“World leaders have gathered to commemorate V-E Day and there will be celebrations in Washington, Paris, Brussels, Ottawa, Amsterdam, and Copenhagen,” he said, “We can pride ourselves as an institution that we too have taken time to remember, making another intergenerational transfer of values, which cement the connective links between nations.”
Keuka College marked Veterans Day with a presentation by Chris Leahy, associate professor of history and a prayer of remembrance by Rev. Eric Detar, College chaplain.
Members of the Penn Yan VFW sounded a 21-gun salute and played Taps at the end of the service held Nov. 9 at the World War II memorial.
Leahy’s remarks follow:
“Sixteen million men and women served for the United States in some military capacity in World War II; 10 million men served in combat. These men are dying at a rate of nearly 1,000 per day.
“1, 789,000 served in combat during the Korean War; these men are also dying at a rapid rate.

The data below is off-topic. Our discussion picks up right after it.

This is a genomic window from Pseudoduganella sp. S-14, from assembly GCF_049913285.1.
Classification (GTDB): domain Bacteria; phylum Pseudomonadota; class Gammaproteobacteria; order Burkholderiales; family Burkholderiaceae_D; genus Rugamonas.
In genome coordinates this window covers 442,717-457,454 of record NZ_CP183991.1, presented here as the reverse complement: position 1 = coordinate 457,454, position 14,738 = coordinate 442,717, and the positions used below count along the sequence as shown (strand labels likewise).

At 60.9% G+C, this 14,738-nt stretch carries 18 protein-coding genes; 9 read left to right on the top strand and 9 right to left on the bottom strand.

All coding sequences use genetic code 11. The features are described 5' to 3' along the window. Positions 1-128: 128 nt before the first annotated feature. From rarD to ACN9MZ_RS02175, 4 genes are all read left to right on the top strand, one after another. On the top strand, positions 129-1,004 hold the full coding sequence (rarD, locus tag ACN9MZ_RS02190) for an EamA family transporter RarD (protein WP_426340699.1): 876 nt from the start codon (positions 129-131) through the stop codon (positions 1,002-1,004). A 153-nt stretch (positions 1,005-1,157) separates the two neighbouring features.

“8,744,000 served in combat in Vietnam; 698,000 men and women served during the first Persian Gulf War.
“1,048,844 troops have fought in Iraq and Afghanistan since 2001. One-third of them served more than one tour. Of course, men and women are combat veterans now.
“Our veterans hold a special place in the hearts of many Americans—indeed, should hold a special place in the hearts of all Americans.
“When Dwight Eisenhower, the Supreme Allied Commander in World War II, addressed the troops on June 6, 1944, as he launched Operation Overload, the Normandy invasion of D-Day, he spoke simply.
“’Full victory—nothing else,’ he said.
“The brave men who stormed the beaches that day and made their way to the cliffs overlooking those beaches, took those words to heart. Forty years later, on the anniversary of that day, President Ronald Reagan was in Normandy. He honored these men with an eloquent and moving speech.